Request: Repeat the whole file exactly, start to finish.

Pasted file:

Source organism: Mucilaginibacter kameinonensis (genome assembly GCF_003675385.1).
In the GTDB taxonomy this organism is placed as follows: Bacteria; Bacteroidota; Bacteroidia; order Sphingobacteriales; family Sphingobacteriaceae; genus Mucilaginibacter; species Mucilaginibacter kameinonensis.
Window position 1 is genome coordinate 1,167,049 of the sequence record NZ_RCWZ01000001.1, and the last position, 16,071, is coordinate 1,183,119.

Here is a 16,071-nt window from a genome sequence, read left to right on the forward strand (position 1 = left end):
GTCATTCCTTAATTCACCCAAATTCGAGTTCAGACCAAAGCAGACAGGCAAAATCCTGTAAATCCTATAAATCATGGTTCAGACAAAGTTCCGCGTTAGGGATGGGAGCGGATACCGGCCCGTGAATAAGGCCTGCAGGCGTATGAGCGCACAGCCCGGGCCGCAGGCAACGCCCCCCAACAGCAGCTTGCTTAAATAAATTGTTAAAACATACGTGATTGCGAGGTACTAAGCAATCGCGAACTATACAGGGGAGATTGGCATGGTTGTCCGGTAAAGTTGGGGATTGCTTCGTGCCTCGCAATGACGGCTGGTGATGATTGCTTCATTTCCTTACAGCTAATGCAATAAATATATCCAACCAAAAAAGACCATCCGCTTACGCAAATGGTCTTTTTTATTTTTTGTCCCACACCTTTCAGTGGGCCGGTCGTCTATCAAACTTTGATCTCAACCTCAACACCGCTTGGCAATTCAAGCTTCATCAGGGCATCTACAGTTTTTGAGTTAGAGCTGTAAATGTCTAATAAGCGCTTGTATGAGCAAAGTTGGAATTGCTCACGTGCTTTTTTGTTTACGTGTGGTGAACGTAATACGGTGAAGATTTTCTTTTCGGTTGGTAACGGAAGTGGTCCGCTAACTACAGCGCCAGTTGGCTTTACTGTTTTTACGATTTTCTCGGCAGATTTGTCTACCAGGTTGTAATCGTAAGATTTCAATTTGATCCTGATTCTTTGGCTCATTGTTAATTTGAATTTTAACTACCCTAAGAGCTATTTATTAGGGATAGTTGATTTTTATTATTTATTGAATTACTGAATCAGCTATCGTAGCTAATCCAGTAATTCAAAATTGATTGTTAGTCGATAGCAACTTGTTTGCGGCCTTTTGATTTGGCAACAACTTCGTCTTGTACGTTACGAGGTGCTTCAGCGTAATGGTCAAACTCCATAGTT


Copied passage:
Source organism: Mucilaginibacter kameinonensis (genome assembly GCF_003675385.1).
In the GTDB taxonomy this organism is placed as follows: Bacteria; Bacteroidota; Bacteroidia; order Sphingobacteriales; family Sphingobacteriaceae; genus Mucilaginibacter; species Mucilaginibacter kameinonensis.
Window position 1 is genome coordinate 1,167,049 of the sequence record NZ_RCWZ01000001.1, and the last position, 16,071, is coordinate 1,183,119.

Here is a 16,071-nt window from a genome sequence, read left to right on the forward strand (position 1 = left end):
GTCATTCCTTAATTCACCCAAATTCGAGTTCAGACCAAAGCAGACAGGCAAAATCCTGTAAATCCTATAAATCATGGTTCAGACAAAGTTCCGCGTTAGGGATGGGAGCGGATACCGGCCCGTGAATAAGGCCTGCAGGCGTATGAGCGCACAGCCCGGGCCGCAGGCAACGCCCCCCAACAGCAGCTTGCTTAAATAAATTGTTAAAACATACGTGATTGCGAGGTACTAAGCAATCGCGAACTATACAGGGGAGATTGGCATGGTTGTCCGGTAAAGTTGGGGATTGCTTCGTGCCTCGCAATGACGGCTGGTGATGATTGCTTCATTTCCTTACAGCTAATGCAATAAATATATCCAACCAAAAAAGACCATCCGCTTACGCAAATGGTCTTTTTTATTTTTTGTCCCACACCTTTCAGTGGGCCGGTCGTCTATCAAACTTTGATCTCAACCTCAACACCGCTTGGCAATTCAAGCTTCATCAGGGCATCTACAGTTTTTGAGTTAGAGCTGTAAATGTCTAATAAGCGCTTGTATGAGCAAAGTTGGAATTGCTCACGTGCTTTTTTGTTTACGTGTGGTGAACGTAATACGGTGAAGATTTTCTTTTCGGTTGGTAACGGAAGTGGTCCGCTAACTACAGCGCCAGTTGGCTTTACTGTTTTTACGATTTTCTCGGCAGATTTGTCTACCAGGTTGTAATCGTAAGATTTCAATTTGATCCTGATTCTTTGGCTCATTGTTAATTTGAATTTTAACTACCCTAAGAGCTATTTATTAGGGATAGTTGATTTTTATTATTTATTGAATTACTGAATCAGCTATCGTAGCTAATCCAGTAATTCAAAATTGATTGTTAGTCGATAGCAACTTGTTTGCGGCCTTTTGATTTGGCAACAACTTCGTCTTGTACGTTACGAGGTGCTTCAGCGTAATGGTCAAACTCCATAGTT